It’s plain that the hero’s actions will cause the main conflict of the story to inflate even further. The bubble grows larger and thinner and the reader or audience hold their breath awaiting the big bang. It can be emotional. It can be physical. Whichever or both, it must be breathtaking.

If the writer makes it a habit of never letting the hero or heroine off easy – if the character is hit from one side, then another while fighting to overcome those obstacles to reach the goal -then you’ve got a story that’ll grab the reader or watcher by the eyeballs and not let them go until the story skids to a complete stop with the culmination of pursue and pursuit in a big bang finish that’ll leave everyone, including you as the writer, breathless.

Peggy Bechko is a TVWriter™ Contributing Editor. Learn more about her HERE. Peggy’s new comic series, Planet of the Eggs, written and illustrated with Charlene Brash-Sorensen is available on Kindle. And, while you’re at it, visit the Planet of the Eggs Facebook page

Diana Vacc Sees “Outlander” Episode 6 “Best Laid Schemes”

by Diana Vaccarelli

Outlander Season 2 2016

Outlander Season 2 2016

The “Best Laid Schemes”episode of “Outlander” finds Jamie and Claire trying to stop Bonnie Prince Charlie from getting the funds necessary to start the Jacobite rebellion. If you haven’t viewed this episode yet be warned this review does contain some spoilers.


  • The writing of this episode was the most dramatic and emotional to date. Matthew B. Roberts writes an episode that made me both laugh and cry. The drama was so powerful that I don’t think I could have made it through the show without the funny moments Roberts gave the character Murtagh.
  • The hard-hitting dialogue gives the actors so much to play, and they went all the way with it. Caitriona Balfe’s Claire goes through a major betrayal in a performance that made me feel her pain as though it was my own. Sam Heughan’s Jamie is nothing short of fantastic. The scene where he makes Claire promise to go through the stones if anything happens to him would bring tears to, well, a stone.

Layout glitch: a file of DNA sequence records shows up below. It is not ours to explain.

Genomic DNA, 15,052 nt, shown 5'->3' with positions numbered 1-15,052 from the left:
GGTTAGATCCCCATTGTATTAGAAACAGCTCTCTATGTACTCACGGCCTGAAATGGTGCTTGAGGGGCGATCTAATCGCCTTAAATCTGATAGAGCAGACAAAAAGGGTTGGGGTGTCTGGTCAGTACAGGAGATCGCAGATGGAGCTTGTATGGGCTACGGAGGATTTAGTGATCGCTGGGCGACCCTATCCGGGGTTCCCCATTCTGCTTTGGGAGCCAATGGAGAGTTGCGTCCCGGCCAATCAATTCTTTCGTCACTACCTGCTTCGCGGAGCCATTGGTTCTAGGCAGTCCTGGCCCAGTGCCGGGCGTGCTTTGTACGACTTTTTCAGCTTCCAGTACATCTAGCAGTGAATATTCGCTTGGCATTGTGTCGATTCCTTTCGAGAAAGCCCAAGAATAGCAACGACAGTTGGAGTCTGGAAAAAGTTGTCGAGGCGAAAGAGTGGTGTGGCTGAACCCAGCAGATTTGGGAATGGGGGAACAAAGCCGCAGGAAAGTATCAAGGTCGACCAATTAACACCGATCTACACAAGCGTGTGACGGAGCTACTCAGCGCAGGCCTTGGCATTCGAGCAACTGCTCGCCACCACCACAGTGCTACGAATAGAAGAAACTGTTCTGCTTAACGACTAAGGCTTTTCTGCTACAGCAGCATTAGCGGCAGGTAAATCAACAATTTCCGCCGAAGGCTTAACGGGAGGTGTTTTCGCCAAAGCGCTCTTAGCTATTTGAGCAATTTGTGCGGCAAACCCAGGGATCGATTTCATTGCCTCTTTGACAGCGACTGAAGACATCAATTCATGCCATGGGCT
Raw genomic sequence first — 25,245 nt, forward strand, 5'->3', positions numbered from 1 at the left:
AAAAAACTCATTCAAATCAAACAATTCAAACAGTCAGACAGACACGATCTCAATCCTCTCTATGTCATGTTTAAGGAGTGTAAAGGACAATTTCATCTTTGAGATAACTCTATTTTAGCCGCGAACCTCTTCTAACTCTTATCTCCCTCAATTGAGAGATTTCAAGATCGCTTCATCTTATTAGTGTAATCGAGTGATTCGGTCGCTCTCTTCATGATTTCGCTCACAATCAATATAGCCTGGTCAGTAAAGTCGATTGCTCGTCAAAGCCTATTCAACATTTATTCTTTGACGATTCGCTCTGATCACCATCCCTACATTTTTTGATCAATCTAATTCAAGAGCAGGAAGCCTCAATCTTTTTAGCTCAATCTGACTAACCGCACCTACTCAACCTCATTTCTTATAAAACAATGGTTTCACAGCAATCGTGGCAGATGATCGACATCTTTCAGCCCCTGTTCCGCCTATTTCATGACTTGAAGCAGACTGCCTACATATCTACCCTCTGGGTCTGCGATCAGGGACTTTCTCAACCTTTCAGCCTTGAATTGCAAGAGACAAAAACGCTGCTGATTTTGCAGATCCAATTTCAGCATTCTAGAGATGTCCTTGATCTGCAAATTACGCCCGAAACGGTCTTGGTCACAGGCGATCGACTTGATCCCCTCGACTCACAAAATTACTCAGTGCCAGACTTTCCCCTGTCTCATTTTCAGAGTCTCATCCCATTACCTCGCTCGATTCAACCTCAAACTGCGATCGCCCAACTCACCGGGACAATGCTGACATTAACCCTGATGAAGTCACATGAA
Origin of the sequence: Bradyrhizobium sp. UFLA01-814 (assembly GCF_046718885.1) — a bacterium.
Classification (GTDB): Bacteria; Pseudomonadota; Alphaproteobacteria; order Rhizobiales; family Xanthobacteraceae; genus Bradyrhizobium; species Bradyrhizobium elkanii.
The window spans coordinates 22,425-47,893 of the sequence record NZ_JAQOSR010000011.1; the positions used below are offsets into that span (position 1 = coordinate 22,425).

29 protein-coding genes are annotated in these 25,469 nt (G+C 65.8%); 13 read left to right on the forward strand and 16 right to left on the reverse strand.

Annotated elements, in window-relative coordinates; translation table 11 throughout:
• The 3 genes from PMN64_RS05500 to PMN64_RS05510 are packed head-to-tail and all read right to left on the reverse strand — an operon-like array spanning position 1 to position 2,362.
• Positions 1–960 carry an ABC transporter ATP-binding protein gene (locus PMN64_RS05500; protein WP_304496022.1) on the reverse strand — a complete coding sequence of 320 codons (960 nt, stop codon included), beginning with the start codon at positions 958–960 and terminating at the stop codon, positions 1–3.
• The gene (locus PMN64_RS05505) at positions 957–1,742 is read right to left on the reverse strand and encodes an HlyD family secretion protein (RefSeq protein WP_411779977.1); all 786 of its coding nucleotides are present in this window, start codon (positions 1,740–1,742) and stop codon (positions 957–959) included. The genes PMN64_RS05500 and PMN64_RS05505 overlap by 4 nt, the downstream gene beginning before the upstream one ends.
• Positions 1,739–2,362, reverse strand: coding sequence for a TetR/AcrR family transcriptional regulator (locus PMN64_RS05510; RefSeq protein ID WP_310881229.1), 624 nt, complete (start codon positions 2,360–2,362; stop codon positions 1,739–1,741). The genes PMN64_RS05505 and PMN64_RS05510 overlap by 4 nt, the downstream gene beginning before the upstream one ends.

• I’m so glad that Black Jack is back! I keep saying there is no one better to play this well written villain then Tobias Menzies, and he proved it again this time out. During the crucial duel scene between Jamie and Black Jack, Menzies taunts Jamie with words far stronger than their swords. To me, that scene was perfect.


  • Once again, there was one scene I could have done without. That was a scene with Claire and her friends gossiping. It was unnecessary and brought nothing to the episode.


I’ve said it before and I must say it again. If you haven’t watched “Outlander” you truly need to start. It has everything.

Happy TV watching!

Diana Vaccarelli is the TVWriter™ Critic-at-Large. Learn more about her HERE

The Week at TVWriter™ – May 23, 2016

In case you’ve missed what’s happening at TVWriter™, the most popular blog posts during the week ending yesterday were:

Looking for TV Pilot Scripts?

Diana Vacc Sees OUTLANDER Episode 5 “Untimely Resurrection”

Supernatural Season 1 Finale – Recap and Review

Frank Spotnitz on Creating Complex TV Series

LB: TV Series I’ve Given Up On This Year

And our most visited permanent resource pages were:

Writing the Dreaded Outline


The Teleplay

The Logline


Major thanks to everyone for making this such a great week. Don’t forget to click above and read what you missed. re-read what you loved, and, most importantly, come back for more soon!